by Authors: Dr. Muhammad Yamin Ismail
Four weeks ago I was in Muncar, Banyuwangi, East Java.
Muncar is a fishing village about one hour’s drive from Banyuwangi. The villagers were descendants of Madura. The views of fisherman activities in this village can be seen here with various ornamental and decorated traditional and modern fishing ship. Their fishing boats were beautifully decorated.
More than 90 percent of Muncar population are muslims. They were very friendly and hospitable, especially when I said my name is Haji Yamin from Malaysia, so its a delightful place for street photography. Besides being a fisherman, they also sell foods infront of their house or in the pavements.
by Authors: Yusri Yusof
Dubai of United Arab Emirates (UAE) is well known all over the world as one of the fastest growing cities in the Middle East, synonymous with grand architectural designed skyscrapers. Unfamiliar to many, Dubai population is dominated by expatriates which encapsulates around 85% of total figure where only 15% of its population are Emiratis. The vast numbers of expatriates are mainly from India, Pakistan, Bangladesh followed by Philippines and other countries. The city itself is vibrant and dynamic, much helped by the immigrant workforce which mostly involved in construction, trading and services.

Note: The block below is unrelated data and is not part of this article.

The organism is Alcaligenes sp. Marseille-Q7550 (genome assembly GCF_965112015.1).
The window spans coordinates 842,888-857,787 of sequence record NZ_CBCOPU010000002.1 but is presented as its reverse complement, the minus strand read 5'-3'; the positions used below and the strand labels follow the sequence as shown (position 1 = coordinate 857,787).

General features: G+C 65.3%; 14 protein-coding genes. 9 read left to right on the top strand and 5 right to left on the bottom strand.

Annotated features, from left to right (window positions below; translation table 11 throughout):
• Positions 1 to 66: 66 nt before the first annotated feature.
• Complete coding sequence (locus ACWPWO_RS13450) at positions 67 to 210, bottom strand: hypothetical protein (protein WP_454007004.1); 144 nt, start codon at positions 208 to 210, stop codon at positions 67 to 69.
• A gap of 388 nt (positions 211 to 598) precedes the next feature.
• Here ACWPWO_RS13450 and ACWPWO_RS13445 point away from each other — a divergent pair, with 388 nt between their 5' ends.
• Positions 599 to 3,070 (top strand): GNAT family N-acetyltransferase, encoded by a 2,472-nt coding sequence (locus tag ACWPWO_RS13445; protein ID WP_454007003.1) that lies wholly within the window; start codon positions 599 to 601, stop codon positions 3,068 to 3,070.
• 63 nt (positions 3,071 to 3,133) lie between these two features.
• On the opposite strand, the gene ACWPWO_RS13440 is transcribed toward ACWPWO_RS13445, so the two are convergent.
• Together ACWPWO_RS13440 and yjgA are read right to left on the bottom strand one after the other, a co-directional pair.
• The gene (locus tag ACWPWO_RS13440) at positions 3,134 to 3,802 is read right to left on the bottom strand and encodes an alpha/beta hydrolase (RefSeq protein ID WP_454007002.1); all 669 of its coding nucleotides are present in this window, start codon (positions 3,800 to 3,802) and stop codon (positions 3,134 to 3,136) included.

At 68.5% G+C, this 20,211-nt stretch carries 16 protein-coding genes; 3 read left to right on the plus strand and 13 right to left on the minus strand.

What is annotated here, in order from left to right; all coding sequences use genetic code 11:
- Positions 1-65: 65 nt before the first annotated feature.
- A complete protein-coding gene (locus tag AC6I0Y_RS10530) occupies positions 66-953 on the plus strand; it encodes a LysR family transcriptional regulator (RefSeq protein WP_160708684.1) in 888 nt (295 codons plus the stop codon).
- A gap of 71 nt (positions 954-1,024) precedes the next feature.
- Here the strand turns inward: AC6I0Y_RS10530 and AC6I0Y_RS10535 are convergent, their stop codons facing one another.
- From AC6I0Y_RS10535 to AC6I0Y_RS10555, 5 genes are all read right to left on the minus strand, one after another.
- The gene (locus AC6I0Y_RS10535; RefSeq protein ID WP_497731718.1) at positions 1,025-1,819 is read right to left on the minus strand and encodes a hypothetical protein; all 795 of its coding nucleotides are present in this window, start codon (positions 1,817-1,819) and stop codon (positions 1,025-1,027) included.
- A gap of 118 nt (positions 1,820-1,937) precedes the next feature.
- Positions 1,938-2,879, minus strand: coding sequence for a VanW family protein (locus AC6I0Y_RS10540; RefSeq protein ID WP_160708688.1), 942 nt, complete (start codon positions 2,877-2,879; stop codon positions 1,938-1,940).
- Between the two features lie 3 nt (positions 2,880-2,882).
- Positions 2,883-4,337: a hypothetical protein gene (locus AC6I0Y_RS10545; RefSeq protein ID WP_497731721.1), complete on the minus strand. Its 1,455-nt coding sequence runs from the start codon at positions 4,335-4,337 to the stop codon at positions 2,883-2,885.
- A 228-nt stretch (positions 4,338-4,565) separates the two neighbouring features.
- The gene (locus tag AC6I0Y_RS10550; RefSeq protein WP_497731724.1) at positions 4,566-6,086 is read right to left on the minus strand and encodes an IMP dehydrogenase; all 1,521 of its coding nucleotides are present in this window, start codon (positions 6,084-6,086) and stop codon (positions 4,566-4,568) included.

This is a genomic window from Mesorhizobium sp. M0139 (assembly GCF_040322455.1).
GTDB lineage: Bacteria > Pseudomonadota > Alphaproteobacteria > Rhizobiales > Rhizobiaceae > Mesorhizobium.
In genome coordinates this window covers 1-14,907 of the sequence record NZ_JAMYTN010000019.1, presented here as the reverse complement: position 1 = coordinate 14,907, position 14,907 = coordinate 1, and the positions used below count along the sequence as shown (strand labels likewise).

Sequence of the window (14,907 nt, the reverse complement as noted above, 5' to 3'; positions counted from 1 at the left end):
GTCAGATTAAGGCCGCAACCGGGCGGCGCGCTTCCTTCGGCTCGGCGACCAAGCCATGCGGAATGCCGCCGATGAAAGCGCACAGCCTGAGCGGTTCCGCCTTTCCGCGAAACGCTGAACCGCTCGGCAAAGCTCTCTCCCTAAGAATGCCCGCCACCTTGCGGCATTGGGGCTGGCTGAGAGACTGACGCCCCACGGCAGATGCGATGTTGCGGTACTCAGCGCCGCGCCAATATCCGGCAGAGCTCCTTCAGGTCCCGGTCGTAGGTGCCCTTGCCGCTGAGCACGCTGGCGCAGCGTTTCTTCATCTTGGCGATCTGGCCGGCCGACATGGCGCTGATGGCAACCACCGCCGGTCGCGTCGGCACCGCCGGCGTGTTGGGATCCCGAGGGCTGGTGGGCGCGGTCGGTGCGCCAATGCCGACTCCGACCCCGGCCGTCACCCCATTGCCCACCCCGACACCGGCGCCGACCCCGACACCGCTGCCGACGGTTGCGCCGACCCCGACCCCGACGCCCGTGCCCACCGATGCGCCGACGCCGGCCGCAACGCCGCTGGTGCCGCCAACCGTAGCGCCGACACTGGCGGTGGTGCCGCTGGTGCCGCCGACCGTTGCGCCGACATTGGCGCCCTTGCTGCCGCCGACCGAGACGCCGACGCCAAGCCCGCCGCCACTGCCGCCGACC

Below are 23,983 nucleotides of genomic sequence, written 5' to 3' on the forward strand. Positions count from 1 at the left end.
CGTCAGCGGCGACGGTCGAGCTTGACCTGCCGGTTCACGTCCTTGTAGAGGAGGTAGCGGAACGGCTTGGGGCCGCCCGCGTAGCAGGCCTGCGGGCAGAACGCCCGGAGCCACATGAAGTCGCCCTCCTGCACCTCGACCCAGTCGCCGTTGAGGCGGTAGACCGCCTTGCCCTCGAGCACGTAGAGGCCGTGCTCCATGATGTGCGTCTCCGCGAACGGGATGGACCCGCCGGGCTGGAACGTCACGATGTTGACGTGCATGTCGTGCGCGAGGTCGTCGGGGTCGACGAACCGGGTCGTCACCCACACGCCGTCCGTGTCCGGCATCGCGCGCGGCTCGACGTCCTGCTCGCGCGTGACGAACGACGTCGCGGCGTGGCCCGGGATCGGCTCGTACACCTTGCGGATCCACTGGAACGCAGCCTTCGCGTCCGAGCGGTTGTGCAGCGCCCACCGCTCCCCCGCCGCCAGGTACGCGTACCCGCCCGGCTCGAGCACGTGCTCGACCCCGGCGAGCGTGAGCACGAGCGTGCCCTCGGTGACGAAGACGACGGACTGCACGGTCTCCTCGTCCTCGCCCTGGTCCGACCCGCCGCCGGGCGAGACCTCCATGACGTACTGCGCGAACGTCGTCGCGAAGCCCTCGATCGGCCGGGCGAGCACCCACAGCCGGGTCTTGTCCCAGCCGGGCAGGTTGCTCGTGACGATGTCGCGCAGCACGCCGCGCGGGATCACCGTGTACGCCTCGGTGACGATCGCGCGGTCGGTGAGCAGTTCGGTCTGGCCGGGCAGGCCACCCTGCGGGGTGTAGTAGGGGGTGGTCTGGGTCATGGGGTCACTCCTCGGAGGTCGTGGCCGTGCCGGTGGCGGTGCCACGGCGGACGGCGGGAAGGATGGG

To portray a different outlook of Dubai, I took a walk in the town of Deira which still holds many historical values and the origin of Dubai itself can be traced here. Deira used to be the centre point of Dubai before the skyscrapers in Sheikh Zayed Road took over the limelight. There are many immigrants who first came to Deira to earn a living, but eventually settled down as traders and businessmen in various sectors such as food business, tailoring, gold trading, wholesale of spices, perfumes, clothes, and many more.
Deira is located alongside Dubai Creek, historically known as one of the trading ports in Persian Gulf. As I walked along the streets in Naif, Al Khaleej, Al Sabkha, and Al Buteen, I observed many interesting characters minding their own business in this place they call home. When approached, they were jovial and friendly, always asked me where I come from and being myself, I don’t mind being chatty and managed a few conversations with them. As we talked, I could see in their eyes, although they looked content and happy with their life in Deira, deep inside I know how much they missed their home country.
oleh Pengarang: Dr. Muhammad Yamin Ismail
Kuliah pagi Jumaat di Kota Bharu, ribuan para hadirin yang datang dari segenap pelusuk negeri dan negara, dengan pelbagai latar belakang, tekun mendengar pengajaran ilmu yang disampaikan, saya menghabiskan masa separuh hari di sini, terpegun dengan suasana, bersama sebuah kamera.